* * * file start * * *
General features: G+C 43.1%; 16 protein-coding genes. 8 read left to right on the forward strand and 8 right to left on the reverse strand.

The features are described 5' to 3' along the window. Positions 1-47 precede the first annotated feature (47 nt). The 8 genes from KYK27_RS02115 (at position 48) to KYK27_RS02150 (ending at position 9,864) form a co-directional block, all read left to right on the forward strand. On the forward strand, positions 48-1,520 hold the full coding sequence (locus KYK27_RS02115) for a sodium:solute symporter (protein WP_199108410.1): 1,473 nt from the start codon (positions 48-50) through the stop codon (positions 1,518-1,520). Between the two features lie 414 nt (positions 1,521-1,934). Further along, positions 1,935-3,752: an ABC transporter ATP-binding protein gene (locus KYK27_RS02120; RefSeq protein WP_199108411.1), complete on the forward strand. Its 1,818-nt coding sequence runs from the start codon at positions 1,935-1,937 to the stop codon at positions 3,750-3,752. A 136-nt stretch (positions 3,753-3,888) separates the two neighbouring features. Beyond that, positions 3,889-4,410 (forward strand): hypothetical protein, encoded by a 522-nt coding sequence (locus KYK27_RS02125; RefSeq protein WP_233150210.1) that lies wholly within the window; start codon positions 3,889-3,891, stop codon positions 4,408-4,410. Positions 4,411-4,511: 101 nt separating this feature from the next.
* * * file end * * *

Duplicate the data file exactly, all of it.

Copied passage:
General features: G+C 43.1%; 16 protein-coding genes. 8 read left to right on the forward strand and 8 right to left on the reverse strand.

The features are described 5' to 3' along the window. Positions 1-47 precede the first annotated feature (47 nt). The 8 genes from KYK27_RS02115 (at position 48) to KYK27_RS02150 (ending at position 9,864) form a co-directional block, all read left to right on the forward strand. On the forward strand, positions 48-1,520 hold the full coding sequence (locus KYK27_RS02115) for a sodium:solute symporter (protein WP_199108410.1): 1,473 nt from the start codon (positions 48-50) through the stop codon (positions 1,518-1,520). Between the two features lie 414 nt (positions 1,521-1,934). Further along, positions 1,935-3,752: an ABC transporter ATP-binding protein gene (locus KYK27_RS02120; RefSeq protein WP_199108411.1), complete on the forward strand. Its 1,818-nt coding sequence runs from the start codon at positions 1,935-1,937 to the stop codon at positions 3,750-3,752. A 136-nt stretch (positions 3,753-3,888) separates the two neighbouring features. Beyond that, positions 3,889-4,410 (forward strand): hypothetical protein, encoded by a 522-nt coding sequence (locus KYK27_RS02125; RefSeq protein WP_233150210.1) that lies wholly within the window; start codon positions 3,889-3,891, stop codon positions 4,408-4,410. Positions 4,411-4,511: 101 nt separating this feature from the next.